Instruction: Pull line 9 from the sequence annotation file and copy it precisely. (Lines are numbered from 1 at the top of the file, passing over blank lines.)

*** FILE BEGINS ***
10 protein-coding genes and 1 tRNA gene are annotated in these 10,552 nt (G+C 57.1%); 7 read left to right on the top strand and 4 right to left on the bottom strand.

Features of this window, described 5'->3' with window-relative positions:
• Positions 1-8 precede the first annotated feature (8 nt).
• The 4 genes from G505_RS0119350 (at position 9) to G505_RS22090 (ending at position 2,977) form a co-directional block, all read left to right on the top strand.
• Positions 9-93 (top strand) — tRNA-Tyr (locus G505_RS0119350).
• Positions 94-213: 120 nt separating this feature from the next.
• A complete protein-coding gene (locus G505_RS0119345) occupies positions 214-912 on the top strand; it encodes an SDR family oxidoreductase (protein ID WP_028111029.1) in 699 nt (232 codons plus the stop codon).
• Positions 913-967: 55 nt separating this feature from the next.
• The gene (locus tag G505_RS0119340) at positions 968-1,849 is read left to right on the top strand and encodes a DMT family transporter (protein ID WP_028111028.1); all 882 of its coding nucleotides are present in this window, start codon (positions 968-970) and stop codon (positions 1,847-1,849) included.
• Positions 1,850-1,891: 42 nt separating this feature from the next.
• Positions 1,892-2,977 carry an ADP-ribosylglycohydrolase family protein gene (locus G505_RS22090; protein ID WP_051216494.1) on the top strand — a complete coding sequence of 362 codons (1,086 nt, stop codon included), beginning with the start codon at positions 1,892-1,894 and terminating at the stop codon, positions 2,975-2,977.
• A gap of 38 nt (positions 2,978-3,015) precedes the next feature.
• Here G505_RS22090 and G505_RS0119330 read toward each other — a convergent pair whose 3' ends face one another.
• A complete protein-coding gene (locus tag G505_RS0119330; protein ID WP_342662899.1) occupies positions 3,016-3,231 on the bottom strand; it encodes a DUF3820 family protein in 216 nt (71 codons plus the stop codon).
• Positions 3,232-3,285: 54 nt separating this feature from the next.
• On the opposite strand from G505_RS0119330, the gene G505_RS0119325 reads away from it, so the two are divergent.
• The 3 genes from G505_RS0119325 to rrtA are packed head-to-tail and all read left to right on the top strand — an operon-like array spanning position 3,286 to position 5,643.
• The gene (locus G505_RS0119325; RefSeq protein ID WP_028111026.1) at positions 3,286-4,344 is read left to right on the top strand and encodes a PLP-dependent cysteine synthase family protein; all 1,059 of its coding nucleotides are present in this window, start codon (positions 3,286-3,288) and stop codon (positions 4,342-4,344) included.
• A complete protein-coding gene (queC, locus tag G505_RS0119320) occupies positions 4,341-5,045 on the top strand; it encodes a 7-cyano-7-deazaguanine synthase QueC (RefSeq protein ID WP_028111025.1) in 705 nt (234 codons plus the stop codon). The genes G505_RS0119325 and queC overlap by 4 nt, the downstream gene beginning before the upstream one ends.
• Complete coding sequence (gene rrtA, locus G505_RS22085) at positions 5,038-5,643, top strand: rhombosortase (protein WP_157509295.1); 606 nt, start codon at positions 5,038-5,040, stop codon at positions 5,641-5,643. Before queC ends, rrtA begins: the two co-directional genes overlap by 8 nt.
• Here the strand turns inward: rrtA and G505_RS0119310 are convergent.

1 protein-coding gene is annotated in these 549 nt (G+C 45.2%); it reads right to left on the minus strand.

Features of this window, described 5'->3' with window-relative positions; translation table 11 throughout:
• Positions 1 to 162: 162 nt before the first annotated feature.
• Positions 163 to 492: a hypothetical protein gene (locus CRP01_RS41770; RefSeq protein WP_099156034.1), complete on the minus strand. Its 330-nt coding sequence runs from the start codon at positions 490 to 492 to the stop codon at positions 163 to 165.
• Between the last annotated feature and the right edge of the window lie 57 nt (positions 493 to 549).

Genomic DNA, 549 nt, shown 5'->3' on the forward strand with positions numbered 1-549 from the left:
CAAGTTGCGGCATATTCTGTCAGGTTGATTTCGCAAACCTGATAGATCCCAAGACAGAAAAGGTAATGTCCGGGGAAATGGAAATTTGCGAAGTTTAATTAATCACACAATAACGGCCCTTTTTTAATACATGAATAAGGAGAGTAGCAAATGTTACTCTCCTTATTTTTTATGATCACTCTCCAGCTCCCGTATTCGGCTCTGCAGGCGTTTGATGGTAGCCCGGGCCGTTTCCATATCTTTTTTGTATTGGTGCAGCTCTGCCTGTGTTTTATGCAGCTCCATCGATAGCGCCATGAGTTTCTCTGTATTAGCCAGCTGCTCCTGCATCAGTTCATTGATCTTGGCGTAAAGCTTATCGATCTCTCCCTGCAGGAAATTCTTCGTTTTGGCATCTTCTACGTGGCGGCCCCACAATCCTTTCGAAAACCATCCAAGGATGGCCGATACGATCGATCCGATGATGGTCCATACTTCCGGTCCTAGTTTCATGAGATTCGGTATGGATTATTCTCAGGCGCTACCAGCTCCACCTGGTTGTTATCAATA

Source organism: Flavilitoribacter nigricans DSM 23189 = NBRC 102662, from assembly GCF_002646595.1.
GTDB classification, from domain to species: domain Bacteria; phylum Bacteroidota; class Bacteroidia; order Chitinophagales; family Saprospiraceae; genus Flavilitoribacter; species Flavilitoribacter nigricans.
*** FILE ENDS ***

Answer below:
• The gene (locus tag G505_RS0119340) at positions 968-1,849 is read left to right on the top strand and encodes a DMT family transporter (protein ID WP_028111028.1); all 882 of its coding nucleotides are present in this window, start codon (positions 968-970) and stop codon (positions 1,847-1,849) included.